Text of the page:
(b)     a beneficial interest in a fully paid share of a body where either the beneficial interest, or the fully paid share, is able to be traded on an eligible financial market (e.g. CHESS Depository Interests, American Depository Receipts etc);

(c)     fully paid stapled security of the body that is in a class of stapled securities that is able to be traded on ASX;

(d)     an interest in a registered scheme that is in a class of interests that is able to be traded on ASX;

(e)     a unit in a financial product mentioned in paragraph (a)-(d);

(f)      an option to acquire, by way of issue or transfer, a financial product mentioned in paragraph (a)-(d);

(g)     a derivative that will result in the issue or transfer of a financial product mentioned in paragraph (a)-(d), or a cash amount which is calculated by reference to the price or value of a financial product mentioned in paragraph (a)-(d), or some combination of the financial products mentioned in paragraph (a)-(d) and cash.

Class Order [CO 14/1001] applies in relation to a limited class of financial products (eligible products)— namely fully paid voting ordinary shares, units in, and options and derivatives that relate to the fully paid voting ordinary shares of the unlisted body. This class order only applies in relation to these kinds of eligible products because fully paid voting ordinary shares are the most common and widely understood financial products.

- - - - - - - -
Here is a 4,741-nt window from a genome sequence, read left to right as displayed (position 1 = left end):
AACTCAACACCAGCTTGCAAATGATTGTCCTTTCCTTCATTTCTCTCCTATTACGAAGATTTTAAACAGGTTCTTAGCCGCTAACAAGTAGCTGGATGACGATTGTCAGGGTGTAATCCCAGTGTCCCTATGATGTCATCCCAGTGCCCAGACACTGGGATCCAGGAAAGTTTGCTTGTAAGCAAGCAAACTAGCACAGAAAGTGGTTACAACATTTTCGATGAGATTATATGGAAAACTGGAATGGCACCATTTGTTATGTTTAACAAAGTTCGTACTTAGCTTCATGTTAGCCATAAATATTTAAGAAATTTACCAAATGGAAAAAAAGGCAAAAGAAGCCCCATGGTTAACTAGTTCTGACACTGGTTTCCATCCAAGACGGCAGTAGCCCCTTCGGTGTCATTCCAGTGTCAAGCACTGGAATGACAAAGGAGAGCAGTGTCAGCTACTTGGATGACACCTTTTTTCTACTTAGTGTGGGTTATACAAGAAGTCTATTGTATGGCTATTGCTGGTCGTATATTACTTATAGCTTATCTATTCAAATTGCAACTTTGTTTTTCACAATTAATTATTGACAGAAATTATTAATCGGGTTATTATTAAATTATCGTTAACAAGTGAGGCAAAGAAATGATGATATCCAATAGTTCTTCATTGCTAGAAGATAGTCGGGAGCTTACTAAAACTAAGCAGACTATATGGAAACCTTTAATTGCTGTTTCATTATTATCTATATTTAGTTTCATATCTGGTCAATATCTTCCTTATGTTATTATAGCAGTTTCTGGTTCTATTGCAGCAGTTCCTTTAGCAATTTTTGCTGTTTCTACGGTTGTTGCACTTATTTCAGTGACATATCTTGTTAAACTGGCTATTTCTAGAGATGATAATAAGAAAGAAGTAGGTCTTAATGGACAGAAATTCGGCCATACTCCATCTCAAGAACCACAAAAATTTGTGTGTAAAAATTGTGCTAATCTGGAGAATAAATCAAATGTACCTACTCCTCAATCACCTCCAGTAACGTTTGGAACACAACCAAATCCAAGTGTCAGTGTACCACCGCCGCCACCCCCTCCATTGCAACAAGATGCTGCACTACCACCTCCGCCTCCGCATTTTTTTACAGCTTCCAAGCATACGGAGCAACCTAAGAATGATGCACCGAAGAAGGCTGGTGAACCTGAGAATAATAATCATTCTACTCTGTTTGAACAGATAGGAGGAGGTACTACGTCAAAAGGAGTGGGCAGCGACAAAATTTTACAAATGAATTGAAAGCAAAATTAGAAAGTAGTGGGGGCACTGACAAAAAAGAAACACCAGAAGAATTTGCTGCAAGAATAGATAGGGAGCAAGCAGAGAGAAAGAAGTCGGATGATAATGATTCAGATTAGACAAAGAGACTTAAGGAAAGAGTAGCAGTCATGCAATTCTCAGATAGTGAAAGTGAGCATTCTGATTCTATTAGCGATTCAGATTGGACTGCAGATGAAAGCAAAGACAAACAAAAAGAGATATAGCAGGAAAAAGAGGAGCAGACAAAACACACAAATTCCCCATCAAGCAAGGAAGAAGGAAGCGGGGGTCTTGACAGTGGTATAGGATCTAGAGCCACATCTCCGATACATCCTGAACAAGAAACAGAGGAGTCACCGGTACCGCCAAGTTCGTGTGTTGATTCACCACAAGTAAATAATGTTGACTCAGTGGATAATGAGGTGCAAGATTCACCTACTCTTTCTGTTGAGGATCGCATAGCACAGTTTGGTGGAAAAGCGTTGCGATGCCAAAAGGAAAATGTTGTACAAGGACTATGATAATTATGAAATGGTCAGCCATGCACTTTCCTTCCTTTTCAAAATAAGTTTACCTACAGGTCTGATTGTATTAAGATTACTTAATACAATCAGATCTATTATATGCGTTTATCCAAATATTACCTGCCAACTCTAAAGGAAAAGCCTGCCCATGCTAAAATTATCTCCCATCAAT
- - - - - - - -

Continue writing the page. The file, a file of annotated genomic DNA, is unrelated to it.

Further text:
Disclosure relief

Class Orders [CO 14/1000] and [CO 14/1001] grant exemptions to eligible bodies from the requirement to provide a regulated disclosure document (e.g. a prospectus or a Product Disclosure Statement) when making offers of eligible products to eligible participants who have an employment or similar relationship with the body provided certain conditions are met. 

As the Act prohibits the on-sale of eligible products within 12 months of issue where there is no regulated disclosure, the class orders also grant exemptions to permit on-sale without disclosure by the person making the sale offer, provided the eligible products were issued or otherwise granted to the eligible participant or trustee under the employee incentive scheme. These exemptions are principally intended to allow eligible participants to on-sell the eligible products which they acquire under the employee incentive scheme, provided the person selling has no reason to believe the scheme is not covered by the relevant class order.